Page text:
Supreme Court strikes down key provision of Voting Rights Act

scales-of-justice2A 5-4 ruling from the U.S. Supreme Court handed down today has struck down a key provision of the 1965 Voting Rights Act. The court, split along ideological lines, ruled that Congress had used obsolete reasoning in requiring several Southern states to get federal approval for voting rules changes affecting blacks and other minorities.

The decision effectively guts a key voting rights victory from the 1960s civil rights movement and puts the onus on a divided Congress to come up with new legislation to enact voting rights protections for minorities.

“The Supreme Court dealt what could be a death blow to Section 5 of the Voting Rights Act today when it found that the formula used to select jurisdictions required to submit changes in voting laws to preclearance by the Justice Department is unconstitutional. By doing so, the Court has blocked the single most effective instrument of fairness in place since 1965,” said Claire Guthrie Gastanaga, the executive director of the ACLU of Virginia, in a statement today.

Gastanaga joined a chorus of progressives urging Congress to take quick action to restore the now-eroded voting rights protections.

“What this decision really means is that the ACLU and other voting rights advocates will have to redouble our efforts to ensure that this fundamental right is, in fact and in law, equally available to all,” Gastanaga said.

U.S. Sen. Mark Warner, for his part, said he was “deeply disappointed” in the Supreme Court ruling, and that he will work with his Senate colleagues to “move quickly to put in place a fair process that ensures our elections are open to all.”

“It is critical that we have an electoral system that is open, fair and not overly burdensome. This is particularly important given our history of unfairly restricting access to the ballot in Virginia,” Warner said.


Update: June 25, 1:51 p.m.

More response from Virginia political leaders.

U.S. Sen. Tim Kaine:
“The Supreme Court’s decision to uphold the validity of the Voting Rights Act preclearance requirement but specify that Congress must grapple anew with the appropriate geographic application of the technique raises serious concerns, particularly with regard to how voting rights will be protected in the interim in places where discrimination still exists.  As a former member of state and local elected bodies subject to preclearance rules, I have generally found the process straightforward and, given the importance of voting, not onerous. I  look forward to working with my Congressional colleagues to determine how we can continue to rigorously protect the voting rights of all. In the meantime, I would advocate that jurisdictions continue to submit voting changes to the Department of Justice for preclearance as a sign to their own constituents that they are committed to ensuring equal voting rights.”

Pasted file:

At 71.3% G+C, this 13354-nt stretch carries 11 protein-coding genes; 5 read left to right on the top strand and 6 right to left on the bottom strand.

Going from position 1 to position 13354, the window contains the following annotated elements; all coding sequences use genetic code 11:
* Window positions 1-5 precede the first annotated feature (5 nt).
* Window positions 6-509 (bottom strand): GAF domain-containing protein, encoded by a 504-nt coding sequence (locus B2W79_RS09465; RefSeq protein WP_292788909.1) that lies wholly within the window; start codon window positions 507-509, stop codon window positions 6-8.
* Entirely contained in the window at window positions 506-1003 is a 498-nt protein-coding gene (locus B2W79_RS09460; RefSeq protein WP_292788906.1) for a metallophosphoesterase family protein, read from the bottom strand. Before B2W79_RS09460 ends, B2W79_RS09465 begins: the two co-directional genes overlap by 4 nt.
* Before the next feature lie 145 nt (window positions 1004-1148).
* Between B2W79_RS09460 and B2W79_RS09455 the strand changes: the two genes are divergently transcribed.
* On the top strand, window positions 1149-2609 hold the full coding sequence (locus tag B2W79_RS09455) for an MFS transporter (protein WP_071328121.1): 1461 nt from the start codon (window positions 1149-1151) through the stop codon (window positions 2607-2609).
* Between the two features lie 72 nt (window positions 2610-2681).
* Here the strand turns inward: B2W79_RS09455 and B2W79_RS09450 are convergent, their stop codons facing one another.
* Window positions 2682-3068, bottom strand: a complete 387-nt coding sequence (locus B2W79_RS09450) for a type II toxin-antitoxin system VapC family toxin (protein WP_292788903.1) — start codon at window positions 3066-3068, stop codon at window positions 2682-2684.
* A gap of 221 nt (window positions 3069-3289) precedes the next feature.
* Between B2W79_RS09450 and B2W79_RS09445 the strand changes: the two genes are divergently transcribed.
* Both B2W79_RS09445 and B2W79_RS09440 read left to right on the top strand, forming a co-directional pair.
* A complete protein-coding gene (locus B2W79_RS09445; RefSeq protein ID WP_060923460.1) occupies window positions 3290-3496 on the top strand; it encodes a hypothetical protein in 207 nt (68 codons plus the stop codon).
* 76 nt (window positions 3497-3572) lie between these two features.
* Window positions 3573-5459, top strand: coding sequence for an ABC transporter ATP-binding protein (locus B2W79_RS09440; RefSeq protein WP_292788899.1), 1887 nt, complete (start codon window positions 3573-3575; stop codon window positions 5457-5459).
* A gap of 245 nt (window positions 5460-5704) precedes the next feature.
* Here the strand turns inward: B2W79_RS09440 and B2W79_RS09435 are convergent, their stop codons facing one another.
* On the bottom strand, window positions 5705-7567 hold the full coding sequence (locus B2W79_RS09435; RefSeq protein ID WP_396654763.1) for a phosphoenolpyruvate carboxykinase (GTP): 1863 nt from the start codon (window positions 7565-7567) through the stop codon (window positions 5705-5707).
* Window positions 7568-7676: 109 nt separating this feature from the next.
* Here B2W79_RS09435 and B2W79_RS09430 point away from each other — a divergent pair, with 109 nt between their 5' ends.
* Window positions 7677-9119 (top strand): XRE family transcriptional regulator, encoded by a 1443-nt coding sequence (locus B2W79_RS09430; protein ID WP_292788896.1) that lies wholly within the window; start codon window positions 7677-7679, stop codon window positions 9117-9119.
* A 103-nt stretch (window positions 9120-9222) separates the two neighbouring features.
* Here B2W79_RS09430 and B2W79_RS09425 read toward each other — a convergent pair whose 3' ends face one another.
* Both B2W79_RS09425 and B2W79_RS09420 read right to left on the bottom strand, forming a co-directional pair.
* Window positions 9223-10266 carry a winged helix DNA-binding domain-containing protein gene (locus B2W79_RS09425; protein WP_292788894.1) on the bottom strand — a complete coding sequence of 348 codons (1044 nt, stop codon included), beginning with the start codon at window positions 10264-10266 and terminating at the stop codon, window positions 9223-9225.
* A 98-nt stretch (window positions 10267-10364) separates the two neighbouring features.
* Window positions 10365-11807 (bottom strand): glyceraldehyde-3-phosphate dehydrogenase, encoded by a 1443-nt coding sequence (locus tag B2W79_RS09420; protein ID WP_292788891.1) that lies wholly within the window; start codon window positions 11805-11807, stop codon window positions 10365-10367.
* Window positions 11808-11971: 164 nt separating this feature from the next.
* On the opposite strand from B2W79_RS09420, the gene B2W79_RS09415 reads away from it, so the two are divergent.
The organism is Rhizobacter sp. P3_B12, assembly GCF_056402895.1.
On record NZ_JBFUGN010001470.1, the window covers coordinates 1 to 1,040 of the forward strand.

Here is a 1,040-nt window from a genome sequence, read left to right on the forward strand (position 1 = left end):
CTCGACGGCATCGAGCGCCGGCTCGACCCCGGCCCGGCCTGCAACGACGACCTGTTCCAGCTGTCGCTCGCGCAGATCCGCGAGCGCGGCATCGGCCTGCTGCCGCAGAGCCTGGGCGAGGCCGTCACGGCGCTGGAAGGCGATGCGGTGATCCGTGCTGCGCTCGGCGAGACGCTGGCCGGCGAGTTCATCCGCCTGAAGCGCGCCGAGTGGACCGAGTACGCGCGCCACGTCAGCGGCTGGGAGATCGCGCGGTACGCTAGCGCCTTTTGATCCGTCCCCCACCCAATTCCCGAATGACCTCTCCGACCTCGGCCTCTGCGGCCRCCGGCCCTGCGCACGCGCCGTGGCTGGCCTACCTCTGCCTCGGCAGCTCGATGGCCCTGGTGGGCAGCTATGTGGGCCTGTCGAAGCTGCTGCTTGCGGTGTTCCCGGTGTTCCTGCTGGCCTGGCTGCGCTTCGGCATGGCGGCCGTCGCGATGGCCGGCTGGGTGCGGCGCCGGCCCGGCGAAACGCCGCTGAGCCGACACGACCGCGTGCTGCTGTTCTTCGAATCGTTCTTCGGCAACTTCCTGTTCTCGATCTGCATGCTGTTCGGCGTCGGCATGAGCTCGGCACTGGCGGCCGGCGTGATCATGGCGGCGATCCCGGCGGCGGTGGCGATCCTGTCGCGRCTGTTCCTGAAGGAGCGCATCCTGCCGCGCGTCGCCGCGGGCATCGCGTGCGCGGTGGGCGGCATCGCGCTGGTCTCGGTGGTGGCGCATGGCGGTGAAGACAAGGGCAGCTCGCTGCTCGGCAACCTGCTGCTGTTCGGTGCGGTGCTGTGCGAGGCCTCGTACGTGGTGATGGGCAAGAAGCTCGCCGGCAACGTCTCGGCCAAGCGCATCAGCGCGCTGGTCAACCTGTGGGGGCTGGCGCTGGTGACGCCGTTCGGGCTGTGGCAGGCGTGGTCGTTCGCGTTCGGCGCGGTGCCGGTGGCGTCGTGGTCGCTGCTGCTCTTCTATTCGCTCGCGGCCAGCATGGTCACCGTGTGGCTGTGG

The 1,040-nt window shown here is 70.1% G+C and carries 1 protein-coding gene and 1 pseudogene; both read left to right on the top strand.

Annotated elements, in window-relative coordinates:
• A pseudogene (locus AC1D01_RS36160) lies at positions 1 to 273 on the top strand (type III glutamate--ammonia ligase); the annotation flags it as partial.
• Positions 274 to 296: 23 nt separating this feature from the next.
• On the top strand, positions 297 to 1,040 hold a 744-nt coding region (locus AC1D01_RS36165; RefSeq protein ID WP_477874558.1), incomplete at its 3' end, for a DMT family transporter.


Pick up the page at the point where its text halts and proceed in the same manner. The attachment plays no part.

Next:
Gov. Bob McDonnell:
“Today’s ruling maintains the portions of the Voting Rights Act that prohibit discriminatory practices and procedures. As Governor, I will ensure that the Commonwealth remains committed to protecting the rights of its citizens and ensuring that every Virginian’s vote counts.  Virginia will continue to faithfully comply with the Constitution and the remaining provisions of the Voting Rights Act.  I will work with the Attorney General to continue to conduct a thorough review of proposed changes to voting laws to ensure compliance with the Constitution and the VRA.”

Attorney General Ken Cuccinelli:
“Virginia is committed to fair elections, fair voting districts, and ensuring everyone’s vote counts.  Regardless of the court’s decision, legal mechanisms remain in place to safeguard the vote of Virginia’s citizens.  My role as attorney general is to ensure that those safeguards are followed and that Virginia’s voting procedures continue to comply with state and federal anti-discrimination laws.”

Democratic Attorney General nominee Mark Herring:
“The Supreme Court’s decision today is deeply disappointing. It is a step backward, and an affront to the men and women who fought for the Voting Rights Act and the countless number of Virginians whose voting rights have been protected by this legislation. While Virginia and our nation have made progress since 1965 toward protecting every individual’s constitutionally guaranteed right to vote, I agree with our Governor that Virginia has not outgrown the Voting Rights Act and that Congress should move to rectify this decision. I believe we must remain vigilant in protecting against any effort that disenfranchises voters and as Attorney General I will always stand up to protect Virginians’ right to vote.”

Speaker William J. Howell:
“The General Assembly has been vigilant in drawing voting districts that are consistent with the law, which is why our district lines cleared President Obama’s Justice Department scrutiny in the latest rounds of redistricting.  The members of the General Assembly simply will not tolerate redistricting that sanctions discrimination.”

Senate Majority Leader Thomas K. Norment Jr.:
“Voter discrimination has no place in the Commonwealth and will not be tolerated by members of the Senate of Virginia.  As every Virginia voter who believes a voting law or redistricting line to be discriminatory retains the ability to bring a court challenge, protections against voter discrimination remain intact despite the Supreme Court’s decision on the Voting Rights Act.”

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